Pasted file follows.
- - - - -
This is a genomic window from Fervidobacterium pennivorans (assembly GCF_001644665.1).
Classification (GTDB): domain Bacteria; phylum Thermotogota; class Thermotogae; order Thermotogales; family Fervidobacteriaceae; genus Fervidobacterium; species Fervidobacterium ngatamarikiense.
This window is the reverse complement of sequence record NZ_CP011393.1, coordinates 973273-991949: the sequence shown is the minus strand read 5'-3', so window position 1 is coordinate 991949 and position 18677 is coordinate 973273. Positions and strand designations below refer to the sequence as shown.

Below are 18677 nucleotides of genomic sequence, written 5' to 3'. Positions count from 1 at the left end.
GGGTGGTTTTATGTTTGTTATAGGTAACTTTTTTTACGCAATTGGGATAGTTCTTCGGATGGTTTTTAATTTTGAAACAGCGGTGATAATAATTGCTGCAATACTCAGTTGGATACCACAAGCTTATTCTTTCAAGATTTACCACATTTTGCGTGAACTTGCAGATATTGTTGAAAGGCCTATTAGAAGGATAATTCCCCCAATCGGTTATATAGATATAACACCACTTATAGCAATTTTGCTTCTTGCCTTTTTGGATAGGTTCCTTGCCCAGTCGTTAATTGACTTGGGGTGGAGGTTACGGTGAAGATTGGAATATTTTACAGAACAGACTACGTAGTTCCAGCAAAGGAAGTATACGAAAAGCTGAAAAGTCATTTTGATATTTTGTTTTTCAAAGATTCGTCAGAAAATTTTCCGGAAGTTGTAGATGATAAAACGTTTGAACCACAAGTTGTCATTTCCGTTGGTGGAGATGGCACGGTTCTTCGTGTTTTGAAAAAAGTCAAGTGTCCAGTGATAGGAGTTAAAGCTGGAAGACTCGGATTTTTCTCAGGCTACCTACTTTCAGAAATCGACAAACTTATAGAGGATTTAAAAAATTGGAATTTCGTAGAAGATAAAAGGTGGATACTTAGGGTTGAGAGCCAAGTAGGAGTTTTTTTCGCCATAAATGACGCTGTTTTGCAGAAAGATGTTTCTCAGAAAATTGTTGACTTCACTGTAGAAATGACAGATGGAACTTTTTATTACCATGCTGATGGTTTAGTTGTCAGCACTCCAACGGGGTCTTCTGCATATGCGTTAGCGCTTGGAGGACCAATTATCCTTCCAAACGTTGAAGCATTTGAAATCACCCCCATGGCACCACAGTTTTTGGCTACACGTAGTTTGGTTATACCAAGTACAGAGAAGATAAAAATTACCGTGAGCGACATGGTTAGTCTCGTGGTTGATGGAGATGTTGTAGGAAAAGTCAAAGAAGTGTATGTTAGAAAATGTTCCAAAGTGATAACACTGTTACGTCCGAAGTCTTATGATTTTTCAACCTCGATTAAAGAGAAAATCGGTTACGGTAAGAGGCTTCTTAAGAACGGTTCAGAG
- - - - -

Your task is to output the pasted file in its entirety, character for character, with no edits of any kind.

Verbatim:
This is a genomic window from Fervidobacterium pennivorans (assembly GCF_001644665.1).
Classification (GTDB): domain Bacteria; phylum Thermotogota; class Thermotogae; order Thermotogales; family Fervidobacteriaceae; genus Fervidobacterium; species Fervidobacterium ngatamarikiense.
This window is the reverse complement of sequence record NZ_CP011393.1, coordinates 973273-991949: the sequence shown is the minus strand read 5'-3', so window position 1 is coordinate 991949 and position 18677 is coordinate 973273. Positions and strand designations below refer to the sequence as shown.

Below are 18677 nucleotides of genomic sequence, written 5' to 3'. Positions count from 1 at the left end.
GGGTGGTTTTATGTTTGTTATAGGTAACTTTTTTTACGCAATTGGGATAGTTCTTCGGATGGTTTTTAATTTTGAAACAGCGGTGATAATAATTGCTGCAATACTCAGTTGGATACCACAAGCTTATTCTTTCAAGATTTACCACATTTTGCGTGAACTTGCAGATATTGTTGAAAGGCCTATTAGAAGGATAATTCCCCCAATCGGTTATATAGATATAACACCACTTATAGCAATTTTGCTTCTTGCCTTTTTGGATAGGTTCCTTGCCCAGTCGTTAATTGACTTGGGGTGGAGGTTACGGTGAAGATTGGAATATTTTACAGAACAGACTACGTAGTTCCAGCAAAGGAAGTATACGAAAAGCTGAAAAGTCATTTTGATATTTTGTTTTTCAAAGATTCGTCAGAAAATTTTCCGGAAGTTGTAGATGATAAAACGTTTGAACCACAAGTTGTCATTTCCGTTGGTGGAGATGGCACGGTTCTTCGTGTTTTGAAAAAAGTCAAGTGTCCAGTGATAGGAGTTAAAGCTGGAAGACTCGGATTTTTCTCAGGCTACCTACTTTCAGAAATCGACAAACTTATAGAGGATTTAAAAAATTGGAATTTCGTAGAAGATAAAAGGTGGATACTTAGGGTTGAGAGCCAAGTAGGAGTTTTTTTCGCCATAAATGACGCTGTTTTGCAGAAAGATGTTTCTCAGAAAATTGTTGACTTCACTGTAGAAATGACAGATGGAACTTTTTATTACCATGCTGATGGTTTAGTTGTCAGCACTCCAACGGGGTCTTCTGCATATGCGTTAGCGCTTGGAGGACCAATTATCCTTCCAAACGTTGAAGCATTTGAAATCACCCCCATGGCACCACAGTTTTTGGCTACACGTAGTTTGGTTATACCAAGTACAGAGAAGATAAAAATTACCGTGAGCGACATGGTTAGTCTCGTGGTTGATGGAGATGTTGTAGGAAAAGTCAAAGAAGTGTATGTTAGAAAATGTTCCAAAGTGATAACACTGTTACGTCCGAAGTCTTATGATTTTTCAACCTCGATTAAAGAGAAAATCGGTTACGGTAAGAGGCTTCTTAAGAACGGTTCAGAG